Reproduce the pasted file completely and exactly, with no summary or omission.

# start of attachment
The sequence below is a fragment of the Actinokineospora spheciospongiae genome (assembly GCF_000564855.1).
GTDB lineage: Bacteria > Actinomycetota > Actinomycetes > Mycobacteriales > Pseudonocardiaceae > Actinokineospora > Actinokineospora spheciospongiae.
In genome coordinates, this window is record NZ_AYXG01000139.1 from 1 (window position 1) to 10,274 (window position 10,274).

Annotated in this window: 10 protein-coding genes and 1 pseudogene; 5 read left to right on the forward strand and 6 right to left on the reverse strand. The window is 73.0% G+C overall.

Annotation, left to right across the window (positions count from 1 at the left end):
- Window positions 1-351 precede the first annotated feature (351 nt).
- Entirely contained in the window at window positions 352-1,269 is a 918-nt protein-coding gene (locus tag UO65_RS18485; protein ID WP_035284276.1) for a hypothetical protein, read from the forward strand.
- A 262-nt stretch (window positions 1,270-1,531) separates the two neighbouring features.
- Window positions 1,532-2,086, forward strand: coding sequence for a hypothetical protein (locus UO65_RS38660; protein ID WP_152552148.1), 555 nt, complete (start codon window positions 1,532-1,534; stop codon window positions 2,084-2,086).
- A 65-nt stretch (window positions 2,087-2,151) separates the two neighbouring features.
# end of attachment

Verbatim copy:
The sequence below is a fragment of the Actinokineospora spheciospongiae genome (assembly GCF_000564855.1).
GTDB lineage: Bacteria > Actinomycetota > Actinomycetes > Mycobacteriales > Pseudonocardiaceae > Actinokineospora > Actinokineospora spheciospongiae.
In genome coordinates, this window is record NZ_AYXG01000139.1 from 1 (window position 1) to 10,274 (window position 10,274).

Annotated in this window: 10 protein-coding genes and 1 pseudogene; 5 read left to right on the forward strand and 6 right to left on the reverse strand. The window is 73.0% G+C overall.

Annotation, left to right across the window (positions count from 1 at the left end):
- Window positions 1-351 precede the first annotated feature (351 nt).
- Entirely contained in the window at window positions 352-1,269 is a 918-nt protein-coding gene (locus tag UO65_RS18485; protein ID WP_035284276.1) for a hypothetical protein, read from the forward strand.
- A 262-nt stretch (window positions 1,270-1,531) separates the two neighbouring features.
- Window positions 1,532-2,086, forward strand: coding sequence for a hypothetical protein (locus UO65_RS38660; protein ID WP_152552148.1), 555 nt, complete (start codon window positions 1,532-1,534; stop codon window positions 2,084-2,086).
- A 65-nt stretch (window positions 2,087-2,151) separates the two neighbouring features.